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No, not the MCP from Tron. I am in the process of building a Media Center PC. I have most all that I need to do so, but to make it a truly useful tool there are going to need to be a few minor upgrades. As is stands, my current hardware setup is this:

CPU: Intel Pentium 4 3.20Ghz (hyperthreaded)
RAM: 2Gig
Video: ATI Radeon X300 128MB
Monitor: Dell 1905FP
Tuner: Hauppauge WinTV-PVR 150 single tuner
HDD: 70Gig internal SATA and a 500Gig External MyBook
ODD: Toshiba DVD/CD ROM and a Phillips DVD +/- RW

The CPU is fine for my needs. No need to spend money there. I’ve got enough RAM to slug thru what I need it to do, though who couldn’t use a bit more RAM? Video is adequate at 128MB RAM but needs to be updated to support HiDef

For this to truly function as a Media Center PC I’m going to need to upgrade some hardware.

Monitor: This is the first place I’ll be upgrading. We’ve been looking at the Vizio 47″ 1080p LCD. It supports PC input (tho VGA and not DVI, which is a shame)

Tuner: WinTV-HVR-2250 Dual Tuner PCI Express TV tuner. It’s a dual analog/digital tuner that will record up to 1080i. That, too, is a shame. But I haven’t really seen a good tuner that currently records 1080p, and I trust Hauppauge.

HDD: Looking at getting a terabyte drive. At least one. This will allow for storage of music, recorded TV and DVD ISOs (more on this when i discuss software)

ODD: I’d like, at bare minimum, to add a dual-layer DVD ROM RW drive to the system. A BluRay drive would be optimal, but spendy. So, if all goes according to plan, by the end of the year the new hardware setup will look like this:

CPU: Intel Pentium 4 3.20Ghz (hyperthreaded)
RAM: 2Gig
Video: ATI Radeon X300 128MB
Monitor: Vizio 47″ 1080p LCD
Tuner: Hauppauge WinTV-HVR-2250 Dual Tuner
HDD: 70Gig internal SATA and a 1T External MyBook
ODD: Toshiba DVD/CD ROM and a Dual-layer DVD +/- RW

I have found no better software, free or otherwise, that acts as a complete media suite like Windows 7 Media Center Edition.

One of my main concerns is ease of use. I want something easy enough for my kids or a guest to use. MCE meets this major criteria. I’m open to suggestions for other programs but, If they don’t have the ease of use the MCE does, I’m not interested.

MCE allows me to watch live TV as well as to record and watch TV at a later date. Unfortunately Micro$oft’s native dvr-ms file (which really is nothing more than an MPEG file with M$’s wrapper) take up a lot of HDD real estate. Now, this is not a big deal if you’re in a watch and delete mode. But if you want to keep a beloved series around for repeated viewings, you’re gonna need to come up with some other means of archiving, or you’re going to run out of disk space rapidly.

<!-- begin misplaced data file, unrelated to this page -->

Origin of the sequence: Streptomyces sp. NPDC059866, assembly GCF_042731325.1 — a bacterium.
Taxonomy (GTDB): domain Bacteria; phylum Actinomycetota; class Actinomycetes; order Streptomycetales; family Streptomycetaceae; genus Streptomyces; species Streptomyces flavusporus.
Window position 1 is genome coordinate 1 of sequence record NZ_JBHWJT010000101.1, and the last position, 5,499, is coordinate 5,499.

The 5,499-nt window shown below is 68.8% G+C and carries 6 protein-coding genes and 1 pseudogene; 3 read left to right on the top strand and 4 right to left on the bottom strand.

I was using DVRMSToolbox with ShowAnalyzer. If you plan on keeping your dvr-ms files around, this app really shines because it will strip the commercials from the show and then repackage it with the same filename. But, again, too much diskspace is taken up with this method.

I’ve switched to a new tool. MCEBuddy sits in the systray and runs in the background. You can set it to go into action as soon as a show finishes recording, or if you want to have it run late at night when you are sleeping or while you are at work, you can do that as well. It will convert your dvr-ms file into a multitude of formats including DivX, WMV, AVI and the new HD format. I currently use the WMV file format just because it’s easy to modify the metadata tag. But that’s just me geeking out there. There are far better formats but the only show I am CURRENTLY worried about archiving is Good Eats. The ComSkip program that is bundled with MCEBuddy is nigh flawless in commercial removal. Also, it’s does a great job of compressing the file without any real noticable video loss.

There’s not much good nor bad to say about the audio player portion of MCE. It does the job needed to hear tunes. MCE is merely a front end for Windows Media Player. And, I’m okay with that.

Now, I don’t know about anyone else but, I really don’t like having to wade thru previews, notifications/warnings and menus just to watch a flippin’ DVD. I’d like to just press “PLAY” and watch. So, I’ve employed the use of DVDFab (www.dvdfab.com) to rip my discs down to my harddrive as an ISO. This tool is incredible for making archives. You can just rip down your movie and not have to deal with all the special features and other crap that takes up space on the DVD that most people never even bother watching.

But, to play the ISO, you’ll need to have some way for your system to mount the ISO as a virtual CD/DVD ROM drive. CloneDrive (www.slysoft.com) will do the job just fine. And is actually needed for the next peice of software I use.

MyMovies (www.mymovies.dk) is a plug-in for MCE. Go into MyMovies, pick the movie you wish to view and it uses CloneDrive to mount the ISO and play your flik. This is powerful full-featured app that allows you to catalog and sort your movies and provides a lot of data and ways to sort and/or find your movies.

So, to sum up. I use the following software for my MCPC:

Windows 7 Media Center Edition
MCEBuddy: Commercial removal and file conversion app for recorded TV
DVDFab: Rippnig DVDs to harddrive
CloneDrive: mounting software for ISOs
MyMovies: MCE plug-in allowing for viewing ISOs in MCE.

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  1. June 27, 2010 at 11:12 pm

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